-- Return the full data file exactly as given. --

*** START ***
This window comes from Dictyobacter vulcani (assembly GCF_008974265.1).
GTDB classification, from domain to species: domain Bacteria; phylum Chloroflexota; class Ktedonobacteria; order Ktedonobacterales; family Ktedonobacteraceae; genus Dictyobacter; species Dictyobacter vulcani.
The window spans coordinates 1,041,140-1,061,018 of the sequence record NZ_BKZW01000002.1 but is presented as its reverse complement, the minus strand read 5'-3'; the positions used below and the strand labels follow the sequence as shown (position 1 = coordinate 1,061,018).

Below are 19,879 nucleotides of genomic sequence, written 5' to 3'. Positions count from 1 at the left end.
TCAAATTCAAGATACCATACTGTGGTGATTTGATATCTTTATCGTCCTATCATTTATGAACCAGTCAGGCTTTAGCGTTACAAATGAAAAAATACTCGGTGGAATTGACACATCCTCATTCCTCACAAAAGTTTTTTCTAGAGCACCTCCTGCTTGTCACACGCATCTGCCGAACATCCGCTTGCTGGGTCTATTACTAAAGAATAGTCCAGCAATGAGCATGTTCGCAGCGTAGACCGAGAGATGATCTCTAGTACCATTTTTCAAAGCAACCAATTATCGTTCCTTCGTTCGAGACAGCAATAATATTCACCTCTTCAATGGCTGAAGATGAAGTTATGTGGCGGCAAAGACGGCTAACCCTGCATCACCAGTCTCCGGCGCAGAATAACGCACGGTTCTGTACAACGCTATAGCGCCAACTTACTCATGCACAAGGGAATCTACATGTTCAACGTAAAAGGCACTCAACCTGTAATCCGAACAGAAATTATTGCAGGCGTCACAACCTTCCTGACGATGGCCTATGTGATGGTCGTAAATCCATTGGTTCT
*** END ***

This window comes from Dictyobacter vulcani (assembly GCF_008974265.1).
GTDB classification, from domain to species: domain Bacteria; phylum Chloroflexota; class Ktedonobacteria; order Ktedonobacterales; family Ktedonobacteraceae; genus Dictyobacter; species Dictyobacter vulcani.
The window spans coordinates 1,041,140-1,061,018 of the sequence record NZ_BKZW01000002.1 but is presented as its reverse complement, the minus strand read 5'-3'; the positions used below and the strand labels follow the sequence as shown (position 1 = coordinate 1,061,018).

Below are 19,879 nucleotides of genomic sequence, written 5' to 3'. Positions count from 1 at the left end.
TCAAATTCAAGATACCATACTGTGGTGATTTGATATCTTTATCGTCCTATCATTTATGAACCAGTCAGGCTTTAGCGTTACAAATGAAAAAATACTCGGTGGAATTGACACATCCTCATTCCTCACAAAAGTTTTTTCTAGAGCACCTCCTGCTTGTCACACGCATCTGCCGAACATCCGCTTGCTGGGTCTATTACTAAAGAATAGTCCAGCAATGAGCATGTTCGCAGCGTAGACCGAGAGATGATCTCTAGTACCATTTTTCAAAGCAACCAATTATCGTTCCTTCGTTCGAGACAGCAATAATATTCACCTCTTCAATGGCTGAAGATGAAGTTATGTGGCGGCAAAGACGGCTAACCCTGCATCACCAGTCTCCGGCGCAGAATAACGCACGGTTCTGTACAACGCTATAGCGCCAACTTACTCATGCACAAGGGAATCTACATGTTCAACGTAAAAGGCACTCAACCTGTAATCCGAACAGAAATTATTGCAGGCGTCACAACCTTCCTGACGATGGCCTATGTGATGGTCGTAAATCCATTGGTTCT